I really don’t understand the previous comment about this being a desecration. There is now a site put up by the city that tells about the project at http://www.ci.alameda.ca.us/theater/ . All of the work is being done according to National Trust for Historic Preservation guidelines. There is no way that the city can get the historic preservation grants that are needed if anything is done that ruins the theater. I love the Paramount and would love to see the theater completely restored— that day may come, but this project gets us partway there. If Mr. Faulkner would like to donate the additional $15 million or so that is needed for complete restoration, I am sure that we here in Alameda would appreciate it. I am not thrilled about the design of the new buildings next door, but they will replace an ugly weedy surface parking lot and a schlocky former hamburger stand. I have followed the fate of the theater for more than 20 years— this is our chance to save it. There is a better 2000 seat venue for stage performances one block away from this theater and we in Alameda sit in the shadow of San Francisco, Oakland, and Berkeley when it comes to regional stage performances. Our Alameda Civic Light Opera cannot even support itself on ticket prices and low rent, let alone support a multi-million dollar theater restoration! I resent the comments about the City Council pulling the wool over our eyes— the whole project has been conceived and negotiated in response to citizen request. Without the city’s redevelopment bonds, nothing would be happening with the theater except its continued deterioration. The past has been a desecration— you should see the inside of the theater currently, it’s a disgrace— and this project will save the building and its historic features. The stadium seating is removable if fashions in seating change. The original seating is not available.
You can now get an overview of the whole project at http://www.ci.alameda.ca.us/theater/
Please look at it. Many of us in Alameda feel this is the only way to save the historic theater.
This is a beautiful theater, but “restored” is a misnomer. It was made grander in interior decoration than it ever was originally when it was rehabbed. I don’t have a problem with what was done but I think “restoration” should be used carefully, or people will think that the historical theater looked as it does now.
The comments toward the end of the story, about Hong Kong losing 70% of its movie audience when they cut the window between theatrical release and DVD, are scary for people wanting to restore historic theaters, let alone the general movie theater business.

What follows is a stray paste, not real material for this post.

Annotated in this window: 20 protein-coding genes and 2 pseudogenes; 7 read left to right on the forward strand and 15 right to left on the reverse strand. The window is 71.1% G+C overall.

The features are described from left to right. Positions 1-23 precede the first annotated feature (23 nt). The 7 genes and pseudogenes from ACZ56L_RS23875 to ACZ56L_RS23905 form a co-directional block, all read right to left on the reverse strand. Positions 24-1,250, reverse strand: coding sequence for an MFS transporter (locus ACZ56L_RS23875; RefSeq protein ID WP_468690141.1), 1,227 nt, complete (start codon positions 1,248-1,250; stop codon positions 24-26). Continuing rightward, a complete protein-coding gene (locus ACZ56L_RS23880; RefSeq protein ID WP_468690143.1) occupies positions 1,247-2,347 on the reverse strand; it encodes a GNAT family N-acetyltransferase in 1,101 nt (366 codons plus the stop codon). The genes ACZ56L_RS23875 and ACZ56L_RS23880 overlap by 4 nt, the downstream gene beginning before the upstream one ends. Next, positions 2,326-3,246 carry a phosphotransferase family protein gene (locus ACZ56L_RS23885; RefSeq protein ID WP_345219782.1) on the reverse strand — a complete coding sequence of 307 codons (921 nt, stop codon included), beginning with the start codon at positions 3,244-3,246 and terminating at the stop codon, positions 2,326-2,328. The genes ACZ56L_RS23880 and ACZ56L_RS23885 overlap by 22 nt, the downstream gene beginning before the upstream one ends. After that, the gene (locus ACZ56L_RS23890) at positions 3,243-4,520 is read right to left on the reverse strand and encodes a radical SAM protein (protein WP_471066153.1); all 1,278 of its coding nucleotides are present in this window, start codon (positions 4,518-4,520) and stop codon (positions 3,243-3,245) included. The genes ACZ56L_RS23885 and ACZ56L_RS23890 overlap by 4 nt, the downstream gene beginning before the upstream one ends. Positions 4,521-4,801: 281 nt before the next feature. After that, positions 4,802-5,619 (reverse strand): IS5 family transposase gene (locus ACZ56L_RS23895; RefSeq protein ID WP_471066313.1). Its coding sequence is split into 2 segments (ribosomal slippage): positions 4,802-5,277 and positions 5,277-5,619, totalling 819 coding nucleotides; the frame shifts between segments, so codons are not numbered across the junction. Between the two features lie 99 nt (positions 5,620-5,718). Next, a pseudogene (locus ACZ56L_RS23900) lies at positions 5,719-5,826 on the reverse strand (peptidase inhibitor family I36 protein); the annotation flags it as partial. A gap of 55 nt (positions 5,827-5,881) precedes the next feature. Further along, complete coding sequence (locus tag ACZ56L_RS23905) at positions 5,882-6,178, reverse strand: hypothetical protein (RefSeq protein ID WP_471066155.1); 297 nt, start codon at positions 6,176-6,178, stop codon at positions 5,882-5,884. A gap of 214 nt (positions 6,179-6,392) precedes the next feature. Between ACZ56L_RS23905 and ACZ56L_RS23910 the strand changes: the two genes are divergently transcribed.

So, the “stop the megaplex” idea, let me get this straight is to have the city spend the $15-$20 million to completely restore the theater to its original glory— let’s be conservative and say $15 million, and then let’s have two parking garages instead of one, but since the total amount of parking spaces will be the same, let’s say that it will cost the same as one big one, about $8-9 million. Oh yes, let’s pay the present owner his asking price of $3.? million. Oh and also, another developer is offering to put in $1.9 million. So let’s just say it’s around $25 million. And then this developer will operate it as a single or double screen, non-stadium seating theater for 5 years, and then of course he and his investors will buy the property for the $15 million the city put into it. I only know of one theater operating with one screen only in the Bay Area, the Chabot, and it is only 431 seats and a discount house. There are only 3 I can think of with 2 screens; 2 of them are in Berkeley, a bigger place with a high student coefficient. With a single or double screen, there will not be as many tickets sold, not as many people going to the theater if they have already seen what’s showing or aren’t interested in it, probably no people coming here from surrounding cities so not an economic catalyst project. How do these numbers add up? Instead, there is a development agreement for a multiplex that gets ¾ of the historic theater restored and has the potential for more people going to the movies every week and shopping on Park Street,paying sales tax. It is more likely to be purchased by the operator in 5 years for at least the money the city put into the theater and cineplex. That is not counting the repayment of the $1.4 million loan and the rental payments, which the city should continue to receive if the property is not purchased at one of the option points. And that the developer has to put up around $7 million up front in private financing before they can even start building. I am not sure who would say that a one or two screen theater has a better chance of succeeding than a multiplex theater— no one seems to be building any brand new ones.
Eminent domain— I believe the donut shop owner got the eviction documents, but eminent domain procedings won’t be necessary. As you say, the building is for sale.
The city is not really spending a lot of money on a private business. The private business is assisting the city to spend its money to restore the theater and make a viable movie theater complex out of it. The restoration of the theater is what people wanted and the developer is investing some money and expertise to help that happen, all in exchange for an option to buy with lots of conditions at the end of 5 years of leaseback as the theater operator. The city does not want to be in the position of being a theater operator itself, as it was a rental housing landlord before the Linoaks Motel was torn down for the new library.